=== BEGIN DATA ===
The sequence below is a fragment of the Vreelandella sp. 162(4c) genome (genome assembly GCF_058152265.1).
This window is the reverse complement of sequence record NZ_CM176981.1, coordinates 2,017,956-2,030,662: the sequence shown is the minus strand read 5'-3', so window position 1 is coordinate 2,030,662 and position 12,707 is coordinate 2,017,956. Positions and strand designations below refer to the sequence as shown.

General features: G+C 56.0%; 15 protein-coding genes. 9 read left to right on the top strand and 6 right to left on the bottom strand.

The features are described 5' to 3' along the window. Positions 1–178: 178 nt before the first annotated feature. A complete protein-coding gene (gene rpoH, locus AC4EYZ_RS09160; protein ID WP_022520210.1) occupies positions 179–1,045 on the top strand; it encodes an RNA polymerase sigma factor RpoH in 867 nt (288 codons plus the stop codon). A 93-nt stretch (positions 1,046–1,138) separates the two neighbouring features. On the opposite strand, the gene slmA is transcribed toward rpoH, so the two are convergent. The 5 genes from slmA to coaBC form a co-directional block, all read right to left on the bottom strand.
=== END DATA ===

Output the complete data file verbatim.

The sequence below is a fragment of the Vreelandella sp. 162(4c) genome (genome assembly GCF_058152265.1).
This window is the reverse complement of sequence record NZ_CM176981.1, coordinates 2,017,956-2,030,662: the sequence shown is the minus strand read 5'-3', so window position 1 is coordinate 2,030,662 and position 12,707 is coordinate 2,017,956. Positions and strand designations below refer to the sequence as shown.

General features: G+C 56.0%; 15 protein-coding genes. 9 read left to right on the top strand and 6 right to left on the bottom strand.

The features are described 5' to 3' along the window. Positions 1–178: 178 nt before the first annotated feature. A complete protein-coding gene (gene rpoH, locus AC4EYZ_RS09160; protein ID WP_022520210.1) occupies positions 179–1,045 on the top strand; it encodes an RNA polymerase sigma factor RpoH in 867 nt (288 codons plus the stop codon). A 93-nt stretch (positions 1,046–1,138) separates the two neighbouring features. On the opposite strand, the gene slmA is transcribed toward rpoH, so the two are convergent. The 5 genes from slmA to coaBC form a co-directional block, all read right to left on the bottom strand.